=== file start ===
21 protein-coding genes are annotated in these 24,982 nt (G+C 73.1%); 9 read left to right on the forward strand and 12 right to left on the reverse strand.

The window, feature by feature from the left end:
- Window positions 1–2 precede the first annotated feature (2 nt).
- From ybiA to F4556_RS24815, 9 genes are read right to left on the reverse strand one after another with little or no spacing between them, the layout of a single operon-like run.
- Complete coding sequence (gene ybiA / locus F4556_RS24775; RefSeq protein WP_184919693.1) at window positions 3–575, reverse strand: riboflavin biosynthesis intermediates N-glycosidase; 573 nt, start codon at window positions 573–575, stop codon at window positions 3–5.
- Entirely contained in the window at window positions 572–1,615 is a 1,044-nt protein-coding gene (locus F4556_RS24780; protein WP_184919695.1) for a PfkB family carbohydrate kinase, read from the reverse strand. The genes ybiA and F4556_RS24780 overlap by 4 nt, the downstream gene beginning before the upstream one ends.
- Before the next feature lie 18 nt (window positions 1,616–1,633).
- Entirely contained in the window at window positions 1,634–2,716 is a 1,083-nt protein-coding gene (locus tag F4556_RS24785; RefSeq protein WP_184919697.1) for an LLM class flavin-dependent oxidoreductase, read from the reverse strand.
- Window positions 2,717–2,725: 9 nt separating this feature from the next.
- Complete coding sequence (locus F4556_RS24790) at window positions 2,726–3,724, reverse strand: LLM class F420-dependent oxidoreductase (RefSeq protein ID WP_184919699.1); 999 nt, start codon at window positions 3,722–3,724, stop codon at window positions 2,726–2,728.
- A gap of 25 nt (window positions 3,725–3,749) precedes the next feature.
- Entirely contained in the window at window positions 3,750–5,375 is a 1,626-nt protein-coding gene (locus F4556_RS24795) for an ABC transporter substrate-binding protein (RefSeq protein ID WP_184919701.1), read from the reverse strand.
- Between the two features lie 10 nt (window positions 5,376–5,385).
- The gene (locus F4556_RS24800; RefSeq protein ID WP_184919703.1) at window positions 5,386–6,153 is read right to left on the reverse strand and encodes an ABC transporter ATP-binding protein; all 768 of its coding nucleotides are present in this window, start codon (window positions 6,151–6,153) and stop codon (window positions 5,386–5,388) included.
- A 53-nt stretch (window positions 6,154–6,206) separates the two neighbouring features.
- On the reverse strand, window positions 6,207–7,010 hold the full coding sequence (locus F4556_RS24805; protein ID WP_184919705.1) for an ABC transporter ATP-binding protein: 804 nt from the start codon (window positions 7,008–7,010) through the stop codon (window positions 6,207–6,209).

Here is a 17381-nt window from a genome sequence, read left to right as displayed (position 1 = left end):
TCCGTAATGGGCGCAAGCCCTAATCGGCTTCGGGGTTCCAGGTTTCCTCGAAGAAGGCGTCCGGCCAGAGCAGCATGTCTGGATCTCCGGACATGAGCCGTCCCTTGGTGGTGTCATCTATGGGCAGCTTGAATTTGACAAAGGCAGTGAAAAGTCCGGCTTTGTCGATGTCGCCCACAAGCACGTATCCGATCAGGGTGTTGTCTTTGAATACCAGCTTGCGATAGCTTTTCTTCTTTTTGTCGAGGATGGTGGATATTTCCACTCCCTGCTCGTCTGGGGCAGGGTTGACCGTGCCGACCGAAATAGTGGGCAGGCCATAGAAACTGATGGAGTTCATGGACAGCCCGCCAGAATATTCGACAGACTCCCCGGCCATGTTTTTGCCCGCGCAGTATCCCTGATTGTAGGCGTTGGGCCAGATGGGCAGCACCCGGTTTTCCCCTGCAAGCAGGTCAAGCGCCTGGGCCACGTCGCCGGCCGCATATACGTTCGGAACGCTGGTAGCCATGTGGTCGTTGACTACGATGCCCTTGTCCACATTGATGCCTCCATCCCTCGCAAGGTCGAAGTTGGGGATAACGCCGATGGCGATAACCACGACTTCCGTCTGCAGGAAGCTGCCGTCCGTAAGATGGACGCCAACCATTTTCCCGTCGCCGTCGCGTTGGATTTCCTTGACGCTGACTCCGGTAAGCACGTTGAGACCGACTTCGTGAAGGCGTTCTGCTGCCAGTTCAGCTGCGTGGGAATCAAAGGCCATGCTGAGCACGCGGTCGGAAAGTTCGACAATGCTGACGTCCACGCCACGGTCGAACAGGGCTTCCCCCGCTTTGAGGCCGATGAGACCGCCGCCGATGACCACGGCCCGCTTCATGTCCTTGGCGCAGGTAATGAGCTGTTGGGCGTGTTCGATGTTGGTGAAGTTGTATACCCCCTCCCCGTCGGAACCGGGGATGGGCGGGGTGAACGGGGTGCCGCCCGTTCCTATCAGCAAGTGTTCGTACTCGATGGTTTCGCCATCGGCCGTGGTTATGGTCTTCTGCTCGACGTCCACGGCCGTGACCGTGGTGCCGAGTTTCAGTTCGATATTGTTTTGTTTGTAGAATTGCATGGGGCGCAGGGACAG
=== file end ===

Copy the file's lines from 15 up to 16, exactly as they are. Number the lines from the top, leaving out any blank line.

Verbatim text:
- A 53-nt stretch (window positions 6,154–6,206) separates the two neighbouring features.
- On the reverse strand, window positions 6,207–7,010 hold the full coding sequence (locus F4556_RS24805; protein ID WP_184919705.1) for an ABC transporter ATP-binding protein: 804 nt from the start codon (window positions 7,008–7,010) through the stop codon (window positions 6,207–6,209).